‘Just Mercy’ review: Michael B. Jordan’s stirring legal drama packs a powerful, emotional punch

Awards-worthy performances from Jordan and Jamie Foxx buoy this compelling but conventional biopic

Destin Daniel Cretton will soon join the ranks of indie directors who have made the leap to superhero moviemaking with Shang-Chi and The Legend of the Ten Rings, due out in 2021. Just Mercy, however, is all about real life heroism. Based on the true story of American lawyer and activist Bryan Stevenson’s work to help innocent death row inmates and the founding of his Equal Justice Initiative organisation, the powerful performances are just about enough to counterbalance the clichés of a familiar, if urgent story.

The innocent man at the heart of Just Mercy is Walter ‘Johnny D’ McMillian (Jamie Foxx) – arrested for the murder of a White woman despite there being ample evidence to the contrary, he’s facing death via electric chair when the idealistic Stevenson (Michael B. Jordan) arrives in Alabama, determined to help.

Most legal dramas focus on the protagonist working tirelessly to find the necessary evidence to win the day, but in Just Mercy the struggle is against the systemic racism of the US judicial system that’s engineered to put Black people like McMillian behind bars under the pretence of law enforcement. Cretton deserves credit for not shying away from showing just how rife the corruption is, with Stevenson being subjected to bigotry at practically every turn. That said there are very few risks taken with the storytelling, and the film’s procedural structure hits all the beats you might expect.

Thankfully, the performances elevate the film beyond its limiting conventions. Jordan has long excelled at portraying intense emotions with restraint, and as the initially naïve Stevenson comes to terms with the situation he finds himself in, the Black Panther star continually finds new layers of nuance. For the most part, Foxx’s McMillian – who remains understandably cautious with his hopefulness throughout – is similarly reserved, but the performance is all the more powerful for it and deserving of all the awards consideration it has received.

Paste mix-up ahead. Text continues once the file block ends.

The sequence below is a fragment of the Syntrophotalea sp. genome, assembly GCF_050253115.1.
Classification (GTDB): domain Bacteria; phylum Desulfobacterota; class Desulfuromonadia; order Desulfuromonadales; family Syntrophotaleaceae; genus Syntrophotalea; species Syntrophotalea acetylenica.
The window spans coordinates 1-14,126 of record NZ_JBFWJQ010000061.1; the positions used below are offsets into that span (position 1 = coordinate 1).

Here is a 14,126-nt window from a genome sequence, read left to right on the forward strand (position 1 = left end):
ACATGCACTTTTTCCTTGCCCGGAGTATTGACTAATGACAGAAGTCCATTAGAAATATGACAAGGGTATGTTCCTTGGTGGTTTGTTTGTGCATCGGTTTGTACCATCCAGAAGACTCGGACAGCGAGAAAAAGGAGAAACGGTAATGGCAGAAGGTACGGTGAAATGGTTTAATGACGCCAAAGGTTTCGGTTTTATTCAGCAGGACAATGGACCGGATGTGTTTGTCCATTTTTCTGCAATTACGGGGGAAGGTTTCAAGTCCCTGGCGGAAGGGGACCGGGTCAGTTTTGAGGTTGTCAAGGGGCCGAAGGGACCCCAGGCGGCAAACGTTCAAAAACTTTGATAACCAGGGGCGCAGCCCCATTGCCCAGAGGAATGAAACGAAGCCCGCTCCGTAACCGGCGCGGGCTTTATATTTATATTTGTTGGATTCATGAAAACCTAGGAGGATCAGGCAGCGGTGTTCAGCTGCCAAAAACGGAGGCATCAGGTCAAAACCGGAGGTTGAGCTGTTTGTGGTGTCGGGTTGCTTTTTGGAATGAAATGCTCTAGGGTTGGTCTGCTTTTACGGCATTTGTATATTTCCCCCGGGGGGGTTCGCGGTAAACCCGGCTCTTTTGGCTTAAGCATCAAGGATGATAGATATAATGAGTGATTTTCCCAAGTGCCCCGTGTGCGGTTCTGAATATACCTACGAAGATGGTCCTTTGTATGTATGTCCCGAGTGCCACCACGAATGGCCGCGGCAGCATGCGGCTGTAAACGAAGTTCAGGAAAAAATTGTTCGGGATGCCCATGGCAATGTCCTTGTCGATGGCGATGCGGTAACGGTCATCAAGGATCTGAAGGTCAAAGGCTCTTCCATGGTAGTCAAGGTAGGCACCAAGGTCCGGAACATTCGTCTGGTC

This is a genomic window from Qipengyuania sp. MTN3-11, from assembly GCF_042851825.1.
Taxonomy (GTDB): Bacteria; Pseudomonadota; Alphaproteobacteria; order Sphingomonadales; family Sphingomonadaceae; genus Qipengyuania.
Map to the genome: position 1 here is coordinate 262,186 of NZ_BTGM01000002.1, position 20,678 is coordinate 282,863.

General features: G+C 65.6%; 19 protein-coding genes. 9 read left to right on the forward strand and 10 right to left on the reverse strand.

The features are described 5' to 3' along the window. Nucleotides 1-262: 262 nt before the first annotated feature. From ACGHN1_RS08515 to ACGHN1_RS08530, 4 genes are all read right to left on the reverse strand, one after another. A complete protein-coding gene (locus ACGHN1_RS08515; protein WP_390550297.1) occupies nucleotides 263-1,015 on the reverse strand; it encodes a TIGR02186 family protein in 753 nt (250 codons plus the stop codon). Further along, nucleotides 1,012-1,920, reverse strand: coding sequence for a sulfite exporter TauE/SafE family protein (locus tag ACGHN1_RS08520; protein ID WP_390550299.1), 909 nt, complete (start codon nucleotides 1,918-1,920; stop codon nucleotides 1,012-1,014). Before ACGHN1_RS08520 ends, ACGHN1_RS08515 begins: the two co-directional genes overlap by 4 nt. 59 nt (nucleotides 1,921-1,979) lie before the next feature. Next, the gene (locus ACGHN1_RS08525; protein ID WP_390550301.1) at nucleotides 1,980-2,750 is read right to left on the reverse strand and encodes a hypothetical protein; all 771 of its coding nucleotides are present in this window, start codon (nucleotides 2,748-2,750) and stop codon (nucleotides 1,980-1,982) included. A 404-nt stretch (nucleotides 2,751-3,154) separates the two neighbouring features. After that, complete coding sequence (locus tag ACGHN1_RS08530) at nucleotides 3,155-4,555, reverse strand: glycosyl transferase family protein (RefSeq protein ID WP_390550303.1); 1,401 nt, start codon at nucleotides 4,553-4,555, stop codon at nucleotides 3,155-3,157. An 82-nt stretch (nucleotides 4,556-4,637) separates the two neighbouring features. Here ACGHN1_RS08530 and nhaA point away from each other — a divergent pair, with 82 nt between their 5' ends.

The third part of the impressive acting trifecta belongs to Rob Morgan. Playing Herbert Richardson, a Vietnam War veteran struggling with PTSD while facing the death penalty, his is a heartbreaking turn from an underrated actor at the top of his game. It’s in these quiet, intimate moments that the film is at its most complex and three-dimensional as opposed to broad and routine. It’s a shame that more of these moments weren’t gifted to Brie Larson, who’s not given enough to do as Stevenson’s co-worker Eva Ansley.

Still, there’s something to be said for a film that spotlights how much work needs to be done to fix a broken system. Even though Stevenson and McMillian’s battle took place in the 1980s, it feels timely and relevant. Just Mercy is a story worth telling and, thanks to the emotionally stirring performances, worth watching too.


  • Director: Destin Daniel Cretton
  • Starring: Michael B. Jordan, Jamie Foxx
  • Release date: 17 January 2020